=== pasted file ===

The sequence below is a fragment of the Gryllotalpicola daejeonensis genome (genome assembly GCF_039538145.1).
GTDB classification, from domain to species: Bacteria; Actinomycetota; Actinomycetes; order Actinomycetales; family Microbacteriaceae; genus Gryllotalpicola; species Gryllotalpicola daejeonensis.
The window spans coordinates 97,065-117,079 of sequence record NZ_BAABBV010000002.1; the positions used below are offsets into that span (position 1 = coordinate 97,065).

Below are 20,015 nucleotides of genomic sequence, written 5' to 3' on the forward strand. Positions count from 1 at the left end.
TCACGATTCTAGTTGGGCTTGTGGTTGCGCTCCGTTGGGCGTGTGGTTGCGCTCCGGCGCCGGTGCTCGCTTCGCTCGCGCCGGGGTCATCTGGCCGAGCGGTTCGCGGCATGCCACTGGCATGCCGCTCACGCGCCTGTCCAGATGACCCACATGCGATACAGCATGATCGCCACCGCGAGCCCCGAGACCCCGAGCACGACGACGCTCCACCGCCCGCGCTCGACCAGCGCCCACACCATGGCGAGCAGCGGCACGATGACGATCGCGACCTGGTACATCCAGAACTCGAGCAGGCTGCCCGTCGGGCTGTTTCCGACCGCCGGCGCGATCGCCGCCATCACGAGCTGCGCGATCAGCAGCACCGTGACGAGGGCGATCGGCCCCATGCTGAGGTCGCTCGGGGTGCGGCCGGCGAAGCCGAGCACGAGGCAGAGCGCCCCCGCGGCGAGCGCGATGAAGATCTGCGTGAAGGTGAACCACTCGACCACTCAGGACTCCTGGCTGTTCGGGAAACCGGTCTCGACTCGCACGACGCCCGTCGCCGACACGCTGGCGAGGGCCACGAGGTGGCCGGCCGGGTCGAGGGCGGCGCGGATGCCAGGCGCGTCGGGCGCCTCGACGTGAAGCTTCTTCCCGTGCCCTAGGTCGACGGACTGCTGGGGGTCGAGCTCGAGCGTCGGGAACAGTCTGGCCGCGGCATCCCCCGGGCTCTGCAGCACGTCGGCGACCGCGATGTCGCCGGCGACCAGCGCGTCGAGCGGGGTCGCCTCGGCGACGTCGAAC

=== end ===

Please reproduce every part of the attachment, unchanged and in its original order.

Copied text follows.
The sequence below is a fragment of the Gryllotalpicola daejeonensis genome (genome assembly GCF_039538145.1).
GTDB classification, from domain to species: Bacteria; Actinomycetota; Actinomycetes; order Actinomycetales; family Microbacteriaceae; genus Gryllotalpicola; species Gryllotalpicola daejeonensis.
The window spans coordinates 97,065-117,079 of sequence record NZ_BAABBV010000002.1; the positions used below are offsets into that span (position 1 = coordinate 97,065).

Below are 20,015 nucleotides of genomic sequence, written 5' to 3' on the forward strand. Positions count from 1 at the left end.
TCACGATTCTAGTTGGGCTTGTGGTTGCGCTCCGTTGGGCGTGTGGTTGCGCTCCGGCGCCGGTGCTCGCTTCGCTCGCGCCGGGGTCATCTGGCCGAGCGGTTCGCGGCATGCCACTGGCATGCCGCTCACGCGCCTGTCCAGATGACCCACATGCGATACAGCATGATCGCCACCGCGAGCCCCGAGACCCCGAGCACGACGACGCTCCACCGCCCGCGCTCGACCAGCGCCCACACCATGGCGAGCAGCGGCACGATGACGATCGCGACCTGGTACATCCAGAACTCGAGCAGGCTGCCCGTCGGGCTGTTTCCGACCGCCGGCGCGATCGCCGCCATCACGAGCTGCGCGATCAGCAGCACCGTGACGAGGGCGATCGGCCCCATGCTGAGGTCGCTCGGGGTGCGGCCGGCGAAGCCGAGCACGAGGCAGAGCGCCCCCGCGGCGAGCGCGATGAAGATCTGCGTGAAGGTGAACCACTCGACCACTCAGGACTCCTGGCTGTTCGGGAAACCGGTCTCGACTCGCACGACGCCCGTCGCCGACACGCTGGCGAGGGCCACGAGGTGGCCGGCCGGGTCGAGGGCGGCGCGGATGCCAGGCGCGTCGGGCGCCTCGACGTGAAGCTTCTTCCCGTGCCCTAGGTCGACGGACTGCTGGGGGTCGAGCTCGAGCGTCGGGAACAGTCTGGCCGCGGCATCCCCCGGGCTCTGCAGCACGTCGGCGACCGCGATGTCGCCGGCGACCAGCGCGTCGAGCGGGGTCGCCTCGGCGACGTCGAAC